“Thinking of Ukraine” (Suzanne Goldstein)

“Pink & Green” (Ken Runkel)

“A View of Assumption Church” (Steve Stein)

“Hoping for Harmony in Ukraine” (George Bullwinkel)

“You Can’t Get There from Here” (Lawrence Weisman)

“Nature’s Colors” (Eric Bosch)

“All is Well” (Jill Delaney)

Online Art Gallery — Week 101

World events and weather — one earth-shattering, the other just earthly — predominate in this week’s online art show.

Whatever your muse, we appreciate your submissions. This gallery is open to all readers. Whatever your age and level of experience — professional or amateur, young or old. In every medium. On every topic.

All genres are encouraged. Watercolors, oils, charcoal, pen-and-ink, acrylics, lithographs, macramé, jewelry, sculpture, decoupage and needlepoint — whatever you’ve got, email it to dwoog@optonline.net. Share your work with the world — as wonderful and worrisome as that world may be.

“First Breath” (Bonnie Erickson)

“Good Trouble.” Geoffrey Stein’s collage of Congressman John Lewis includes material from altered photographs from Lawrence Jackson; Bettman Archive – Getty Photos; Spider Martin; Associated Press; Saint Louis American; Official White House Photo Lawrence Jackson. Acrylic and pencil on canvas.

“Leaving Ukraine” (Lawrence Weisman)

“Let There be Peace” — water color (Steve Stein)

Untitled (Werner Liepolt)

Untitled — -digital art using colored fluids and water (Ken Runkel)

“Free to the Wind” (Eric Bosch)

“Snow Lantern” (Karen Weingarten)

“Looking Forward to Spring” (Ellin Spadone)

Online Art Gallery — Week 100

Our online art gallery began nearly 2 years ago, during one crisis: the first weeks of COVID.

We celebrate Week 100 during another: Russia’s invasion of Ukraine.

As you’ve done for 100 weeks now, you — painters, photographers, sculptors, weavers and many other types of artists, from Westport and the rest of Fairfield County and far beyond — have sent us again some very compelling works.

They address current events, and timeless themes. They are colorful, somber, thought-provoking and inspiring. Thank you for all of them.

Whatever your muse, we appreciate your submissions. This gallery is open to all readers. Whatever your age and level of experience — professional or amateur, young or old. In every medium. On every topic.

All genres are encouraged. Watercolors, oils, charcoal, pen-and-ink, acrylics, lithographs, macramé, jewelry, sculpture, decoupage and needlepoint — whatever you’ve got, email it to dwoog@optonline.net. Share your work with the world — as wonderful and worrisome as that world may be.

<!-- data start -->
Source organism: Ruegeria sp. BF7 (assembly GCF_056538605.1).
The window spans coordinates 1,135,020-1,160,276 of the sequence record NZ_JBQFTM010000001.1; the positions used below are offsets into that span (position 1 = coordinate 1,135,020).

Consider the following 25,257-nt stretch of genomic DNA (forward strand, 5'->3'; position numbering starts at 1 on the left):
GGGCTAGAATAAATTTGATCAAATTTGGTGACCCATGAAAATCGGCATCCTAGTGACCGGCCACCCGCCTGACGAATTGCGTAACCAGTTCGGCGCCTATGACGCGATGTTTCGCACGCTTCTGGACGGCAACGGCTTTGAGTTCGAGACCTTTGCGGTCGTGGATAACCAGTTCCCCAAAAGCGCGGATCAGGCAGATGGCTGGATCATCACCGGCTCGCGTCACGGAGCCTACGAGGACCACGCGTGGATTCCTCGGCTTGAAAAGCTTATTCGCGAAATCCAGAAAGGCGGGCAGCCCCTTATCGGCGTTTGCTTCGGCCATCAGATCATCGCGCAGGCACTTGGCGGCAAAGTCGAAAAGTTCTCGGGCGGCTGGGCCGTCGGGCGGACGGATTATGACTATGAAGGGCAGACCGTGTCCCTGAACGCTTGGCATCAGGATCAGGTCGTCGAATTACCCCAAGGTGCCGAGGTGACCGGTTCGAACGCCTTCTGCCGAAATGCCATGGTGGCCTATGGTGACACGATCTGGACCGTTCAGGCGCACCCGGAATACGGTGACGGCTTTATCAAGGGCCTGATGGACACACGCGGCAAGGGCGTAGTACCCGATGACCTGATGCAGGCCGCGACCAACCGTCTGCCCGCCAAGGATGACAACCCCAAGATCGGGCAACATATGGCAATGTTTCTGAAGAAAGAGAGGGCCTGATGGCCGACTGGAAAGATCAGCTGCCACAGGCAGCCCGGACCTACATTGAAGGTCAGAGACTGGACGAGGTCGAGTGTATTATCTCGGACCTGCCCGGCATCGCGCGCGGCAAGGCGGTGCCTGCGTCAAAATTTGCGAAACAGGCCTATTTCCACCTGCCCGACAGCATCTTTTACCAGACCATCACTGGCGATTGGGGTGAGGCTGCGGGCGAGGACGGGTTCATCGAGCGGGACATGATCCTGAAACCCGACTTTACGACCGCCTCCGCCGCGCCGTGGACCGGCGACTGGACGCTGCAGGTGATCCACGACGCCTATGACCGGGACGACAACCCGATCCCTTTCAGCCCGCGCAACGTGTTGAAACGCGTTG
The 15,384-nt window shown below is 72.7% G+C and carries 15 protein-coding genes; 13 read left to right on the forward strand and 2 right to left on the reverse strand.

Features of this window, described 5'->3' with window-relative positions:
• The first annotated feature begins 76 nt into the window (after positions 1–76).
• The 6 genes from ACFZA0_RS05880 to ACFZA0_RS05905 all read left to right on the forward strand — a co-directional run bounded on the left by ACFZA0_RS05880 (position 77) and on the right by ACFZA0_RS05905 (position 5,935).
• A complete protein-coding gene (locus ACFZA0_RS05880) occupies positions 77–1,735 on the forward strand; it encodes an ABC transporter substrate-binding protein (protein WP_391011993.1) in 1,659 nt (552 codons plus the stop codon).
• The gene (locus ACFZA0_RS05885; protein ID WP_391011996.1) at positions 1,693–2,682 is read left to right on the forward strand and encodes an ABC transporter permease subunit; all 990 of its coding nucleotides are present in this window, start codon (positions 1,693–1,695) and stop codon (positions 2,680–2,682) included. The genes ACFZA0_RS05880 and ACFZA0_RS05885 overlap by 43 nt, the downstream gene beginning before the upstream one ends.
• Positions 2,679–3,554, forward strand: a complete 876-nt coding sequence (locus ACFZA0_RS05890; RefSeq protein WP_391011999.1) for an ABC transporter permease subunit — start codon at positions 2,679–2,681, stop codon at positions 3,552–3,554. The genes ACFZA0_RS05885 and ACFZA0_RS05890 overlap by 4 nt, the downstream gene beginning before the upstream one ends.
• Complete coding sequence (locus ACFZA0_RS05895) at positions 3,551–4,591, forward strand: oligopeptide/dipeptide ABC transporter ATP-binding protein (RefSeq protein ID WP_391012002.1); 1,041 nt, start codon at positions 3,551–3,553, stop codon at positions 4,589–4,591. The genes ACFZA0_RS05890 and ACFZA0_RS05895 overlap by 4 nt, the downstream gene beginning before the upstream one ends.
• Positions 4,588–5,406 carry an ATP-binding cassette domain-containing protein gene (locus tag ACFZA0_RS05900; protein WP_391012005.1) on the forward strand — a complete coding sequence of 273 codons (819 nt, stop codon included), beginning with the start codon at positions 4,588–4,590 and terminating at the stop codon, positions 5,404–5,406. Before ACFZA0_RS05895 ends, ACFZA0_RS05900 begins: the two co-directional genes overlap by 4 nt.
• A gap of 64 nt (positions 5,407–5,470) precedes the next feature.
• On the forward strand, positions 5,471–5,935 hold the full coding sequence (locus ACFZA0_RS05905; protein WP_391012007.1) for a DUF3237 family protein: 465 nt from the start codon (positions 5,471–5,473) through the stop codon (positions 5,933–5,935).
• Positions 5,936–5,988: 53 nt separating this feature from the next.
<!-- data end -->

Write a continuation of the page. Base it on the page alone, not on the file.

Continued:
Collage artist Judith Lambertson asks, “How could I paint when the world will never be the same?”

“Sunflowers for Peace” (Amy Schneider)

Steve Stein notes, “Our country and the world are at a ‘fork in the road.'”

“Compo Beach” (Rowene Weems)

“Birdhouse” (Eric Bosch)

0*6*Art*Art*0 — Week 99 Gallery

The real world is not far from the minds of this week’s online gallery artists.

Brian Whelan paints for peace, Kathryn O’Reardon offers a thought-provoking acrylic work, and Eric Bosch provides a timely title to a photo taken in Westport. In a non-political vein, Amy Schneider takes note of several solar eruptions, 93 million miles away.

Whatever your muse, we appreciate your submissions. This gallery is open to all readers. Whatever your age and level of experience — professional or amateur, young or old. In every medium. On every topic.

All genres are encouraged. Watercolors, oils, charcoal, pen-and-ink, acrylics, lithographs, macramé, jewelry, sculpture, decoupage and needlepoint — whatever you’ve got, email it to dwoog@optonline.net. Share your work with the world!

“May Peace Prevail in Ukraine” (Brian Whelan)

“The Missing Peace?” — acrylic on canvas (Kathryn O’Reardon)

“Solar Eruptions,” Artist Amy Schneider notes, “NASA reported several solar eruptions this month.”

Untitled. Rowene Weeks took this photo behind the Westport Library.

“Stuck in the Wall” (Karen Weingarten)

“Multi-tasking” (Lawrence Weisman)

“Putin: War is Wrong” (Eric Bosch)

No Trespassing At Nyala!

Alert “06880” reader — and open space lover — Eric Bosch sent this photo of Nyala Farm — the well-hidden-from-view office complex between the Sherwood Island Connector and Greens Farms Road, off I-95 Exit 18:

Nyala Farm

He writes:

I thought you, like many of your readers, might question the need for these threatening signs (“No Trespassing/Violators Will Be Prosecuted”). Having lived here since 1963, I can’t ever remember  seeing anything but turkeys, deer, and an occasional hawk perched up on the roof.

Perhaps soon we might also see barbed-wire and a “huge great, great wall” also. A very sad loss indeed.

Nyala Farm is, of course, home to one of Bridgewater’s offices. I’m sure the world’s largest hedge fund has more security than this $1.99 sign.